Does the world really need an electric Jeep Grand Cherokee? Amp Electric Vehicles has just unveiled its plug-in version of the SUV at the North American International Auto Show, but the question is … why?
Sure, plug-in vehicles are cleaner and more efficient than gas-powered cars, even if they charge up on dirty electricity generated by burning coal. But an electric monstercar — as Cambridge’s David MacKay called them in his brilliant book, “Sustainable energy — without the hot air” — is classic Jevons Paradox in action: the more efficiently we can use a resource, the more of that resource we tend to use.
Unfortunately, as a recent study illustrating Detroit’s (and US consumers’) penchant for “automobiles on steroids” shows, technology alone won’t help us kick our energy addiction, no matter how smart the technology is. Only technology coupled with better choices driven by stricter regulations, incentives and disincentives (especially financial ones) will help us get there.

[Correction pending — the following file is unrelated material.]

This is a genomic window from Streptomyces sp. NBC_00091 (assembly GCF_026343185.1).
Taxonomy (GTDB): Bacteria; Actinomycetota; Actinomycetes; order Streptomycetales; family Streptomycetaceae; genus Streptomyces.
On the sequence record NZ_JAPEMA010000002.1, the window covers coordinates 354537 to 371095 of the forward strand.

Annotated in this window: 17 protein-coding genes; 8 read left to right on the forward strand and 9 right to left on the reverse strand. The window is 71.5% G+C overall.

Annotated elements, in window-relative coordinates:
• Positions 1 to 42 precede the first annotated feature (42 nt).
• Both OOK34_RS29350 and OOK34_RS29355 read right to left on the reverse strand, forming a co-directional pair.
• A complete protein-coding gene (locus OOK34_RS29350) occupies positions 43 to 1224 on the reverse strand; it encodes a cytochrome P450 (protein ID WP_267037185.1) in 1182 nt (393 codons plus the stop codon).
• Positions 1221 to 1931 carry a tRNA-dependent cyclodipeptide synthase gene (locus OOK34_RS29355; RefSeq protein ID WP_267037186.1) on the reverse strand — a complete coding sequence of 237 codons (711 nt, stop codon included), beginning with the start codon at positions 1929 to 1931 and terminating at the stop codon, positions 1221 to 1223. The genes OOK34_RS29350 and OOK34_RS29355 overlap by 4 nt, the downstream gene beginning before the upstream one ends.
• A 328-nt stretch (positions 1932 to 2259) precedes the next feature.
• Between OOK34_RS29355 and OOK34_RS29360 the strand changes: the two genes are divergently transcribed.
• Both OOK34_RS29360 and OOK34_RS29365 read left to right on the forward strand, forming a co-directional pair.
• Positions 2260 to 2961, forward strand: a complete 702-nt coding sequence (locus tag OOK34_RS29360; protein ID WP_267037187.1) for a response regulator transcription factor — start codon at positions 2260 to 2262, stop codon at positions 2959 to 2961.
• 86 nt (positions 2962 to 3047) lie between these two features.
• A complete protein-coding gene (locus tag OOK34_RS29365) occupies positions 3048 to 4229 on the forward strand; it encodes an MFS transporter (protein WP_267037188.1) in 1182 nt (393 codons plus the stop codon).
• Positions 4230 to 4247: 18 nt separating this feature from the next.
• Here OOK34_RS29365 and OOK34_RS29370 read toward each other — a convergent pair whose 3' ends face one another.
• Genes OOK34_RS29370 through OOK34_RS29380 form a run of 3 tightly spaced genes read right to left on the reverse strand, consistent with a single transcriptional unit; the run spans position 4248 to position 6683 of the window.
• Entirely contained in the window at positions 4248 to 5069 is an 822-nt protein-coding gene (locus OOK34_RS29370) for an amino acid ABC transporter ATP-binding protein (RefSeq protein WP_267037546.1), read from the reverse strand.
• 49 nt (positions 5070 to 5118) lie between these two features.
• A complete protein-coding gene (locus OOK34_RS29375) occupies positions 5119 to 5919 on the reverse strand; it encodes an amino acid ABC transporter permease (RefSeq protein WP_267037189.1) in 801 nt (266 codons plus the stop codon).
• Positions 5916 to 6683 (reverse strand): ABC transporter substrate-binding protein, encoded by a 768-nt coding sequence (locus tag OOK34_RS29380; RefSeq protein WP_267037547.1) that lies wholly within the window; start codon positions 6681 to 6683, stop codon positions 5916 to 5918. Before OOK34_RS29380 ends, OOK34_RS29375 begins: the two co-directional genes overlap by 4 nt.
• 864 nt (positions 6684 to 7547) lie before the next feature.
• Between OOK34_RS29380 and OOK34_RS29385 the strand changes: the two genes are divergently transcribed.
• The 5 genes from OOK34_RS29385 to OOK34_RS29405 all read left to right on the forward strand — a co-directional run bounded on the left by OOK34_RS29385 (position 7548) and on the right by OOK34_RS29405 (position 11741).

As MacKay puts it in his book, in a series of sentences guaranteed to make libertarians and Ayn Rand devotees break out into a flop sweat, “People today choose their cars to make fashion statements. With strong efficiency legislation, there could still be a wide choice of fashions; they’d all just happen to be energy-efficient. You could choose any colour, as long as it was green.”